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Lincoln on Leadership: Executive Strategies for Tough Times

Lincoln on Leadership
Book (with additional video)
Donald T. Phillips
Recommended by: T. Scott Pinkley, Youth Group Leader, Member of the Missouri Leadership Library, Division of Youth Services, Department of Social Services
Additional Video
Title: Lincoln on Leadership for Today: A Presentation by Donald T. Phillips, Part 1
Date: May 27, 2017

What is your suggestion about?

President Abraham Lincoln is one of the most studied leaders in history. But something important was missing before Donald Phillips wrote Lincoln on Leadership. Phillips relates in his book’s his surprise when he started his research on President Lincoln and realized he was plowing untilled ground. No one had yet written a book on Lincoln and leadership. Indeed, the Lincoln Library, which keeps an exhaustive inventory of works about our 16th president, could only find three articles dealing with the topic.

Descriptions of President Lincoln visiting his generals on the battlefield inspired Phillips. The president’s practices paralleled what Phillips was learning about management and leadership, particularly the idea that executives should leave their “Ivory Towers” and “get to know their people.” What he had seen in his reading about Lincoln was what he felt was missing in much of the abstract discussions of leadership: “tangible examples from a widely recognized great leader.”

This book brings those examples to the forefront, and extracts from them specific principles – many of them in Lincoln’s own words – that leaders can apply in their own “tough times.”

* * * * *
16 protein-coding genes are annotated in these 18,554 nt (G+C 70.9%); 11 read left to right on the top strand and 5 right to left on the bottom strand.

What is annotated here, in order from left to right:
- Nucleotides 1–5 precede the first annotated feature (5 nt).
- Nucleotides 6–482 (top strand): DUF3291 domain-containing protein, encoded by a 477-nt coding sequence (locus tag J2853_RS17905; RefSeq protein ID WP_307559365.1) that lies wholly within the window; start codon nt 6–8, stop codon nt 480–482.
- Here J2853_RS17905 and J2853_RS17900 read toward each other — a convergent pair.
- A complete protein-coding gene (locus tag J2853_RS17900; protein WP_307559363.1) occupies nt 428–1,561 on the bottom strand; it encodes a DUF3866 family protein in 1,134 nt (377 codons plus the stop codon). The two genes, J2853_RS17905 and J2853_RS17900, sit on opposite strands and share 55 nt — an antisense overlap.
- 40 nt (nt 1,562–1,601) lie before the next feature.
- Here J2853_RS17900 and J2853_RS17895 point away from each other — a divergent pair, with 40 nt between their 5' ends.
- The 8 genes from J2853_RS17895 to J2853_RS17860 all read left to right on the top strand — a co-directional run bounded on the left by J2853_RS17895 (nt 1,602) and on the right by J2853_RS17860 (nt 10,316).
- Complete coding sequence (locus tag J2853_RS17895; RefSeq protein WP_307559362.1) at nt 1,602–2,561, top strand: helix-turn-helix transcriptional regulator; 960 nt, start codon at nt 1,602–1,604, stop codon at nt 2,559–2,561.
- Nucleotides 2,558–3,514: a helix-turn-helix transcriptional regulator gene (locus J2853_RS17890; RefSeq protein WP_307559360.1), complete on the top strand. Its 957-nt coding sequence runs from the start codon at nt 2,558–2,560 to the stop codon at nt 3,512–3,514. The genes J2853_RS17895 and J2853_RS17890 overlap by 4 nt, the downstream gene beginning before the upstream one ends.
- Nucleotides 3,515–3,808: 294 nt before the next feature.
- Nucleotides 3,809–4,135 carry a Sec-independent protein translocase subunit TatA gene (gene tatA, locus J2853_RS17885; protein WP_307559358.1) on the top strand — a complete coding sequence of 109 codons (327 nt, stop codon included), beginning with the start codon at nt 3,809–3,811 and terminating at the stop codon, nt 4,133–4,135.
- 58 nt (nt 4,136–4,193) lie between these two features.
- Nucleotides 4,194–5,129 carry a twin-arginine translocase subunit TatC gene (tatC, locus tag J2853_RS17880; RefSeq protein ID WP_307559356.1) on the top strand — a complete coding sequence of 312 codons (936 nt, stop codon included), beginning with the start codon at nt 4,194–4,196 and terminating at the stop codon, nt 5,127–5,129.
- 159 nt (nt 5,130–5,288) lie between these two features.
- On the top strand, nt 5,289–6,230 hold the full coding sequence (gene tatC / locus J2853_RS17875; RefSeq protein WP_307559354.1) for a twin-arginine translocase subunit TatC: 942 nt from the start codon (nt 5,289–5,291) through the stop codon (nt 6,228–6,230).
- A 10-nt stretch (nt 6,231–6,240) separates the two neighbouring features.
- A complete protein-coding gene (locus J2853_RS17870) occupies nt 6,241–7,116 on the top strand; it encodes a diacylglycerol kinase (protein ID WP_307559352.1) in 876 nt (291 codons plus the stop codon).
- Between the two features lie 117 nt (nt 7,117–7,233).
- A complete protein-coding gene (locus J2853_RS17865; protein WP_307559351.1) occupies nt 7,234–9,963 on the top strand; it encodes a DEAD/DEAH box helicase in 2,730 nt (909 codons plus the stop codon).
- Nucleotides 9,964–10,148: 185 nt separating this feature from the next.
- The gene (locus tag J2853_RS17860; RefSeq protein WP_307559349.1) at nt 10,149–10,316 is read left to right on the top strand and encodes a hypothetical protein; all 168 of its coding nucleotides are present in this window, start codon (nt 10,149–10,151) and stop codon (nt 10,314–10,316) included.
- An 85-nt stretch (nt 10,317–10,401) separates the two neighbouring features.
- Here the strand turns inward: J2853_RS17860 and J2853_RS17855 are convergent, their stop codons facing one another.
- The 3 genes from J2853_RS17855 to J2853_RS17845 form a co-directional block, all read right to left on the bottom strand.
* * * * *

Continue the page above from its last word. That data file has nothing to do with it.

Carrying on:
Why did you choose it?

I purchased Lincoln on Leadership at an airport in 1996. I have revisited it many times since. I find the principles brought to life in the book provide the foundation to being an effective leader. Integrity, courage, and honesty were cornerstones of Lincoln’s character and his effectiveness as a leader. He quietly steered his administration daily using persuasion, excellent communication, and the full scope of his presidential power. He brought everyone in on his vision. He learned from trials and errors, emphasized positive reinforcements to resolve conflicts, and pushed for creative solutions and innovations.

The book is also an easy read. You will most likely find yourself reflecting on leaders that have made an impact in your life while envisioning how you can implement the principles into your everyday professional life. 

What else do you want to tell us about it?

Lincoln on Leadership is divided into four parts: People, Character, Endeavor, and Communication. Each part contains 3-5 chapters with titles that emphasize the leadership principles that, according to Phillips, guided Lincoln’s behavior.

Anyone who is familiar with American history knows the basic story, of course, but the author shows how the effects of Lincoln’s decisions come together to form a pattern of exemplary leadership. However, if someone is inclined to need quick references for specific lessons, Phillips caters to them by offering a bulleted recap of “Lincoln Principles” at the end of each chapter.

Donald Phillips has also produced a series of short videos on Lincoln, his life, and his leadership.

What is a key takeaway for leaders driving improvement in how we deliver for the citizens of Missouri?

We are all public servants for the State of Missouri. We have a responsibility to get better every day. We are developing together expectations for leaders at all levels. We have the responsibility to “Lead Self,” “Lead Others,” and “Lead Change.”

As noted in this book, “effective leaders are ‘reliable and tirelessly persistent’ and they are ‘the most results-oriented people in the world.’” Phillips points out several times that Lincoln’s character was evident in his ability to make tough decisions because he knew they were the right thing to do. He writes, “Lincoln tempered his unusually intense drive to achieve with an equally strong capacity to care,” pointing out that, “many leaders are unable to combine these two principles effectively.” 

Here in the State of Missouri, we have to continue to try to do both. 

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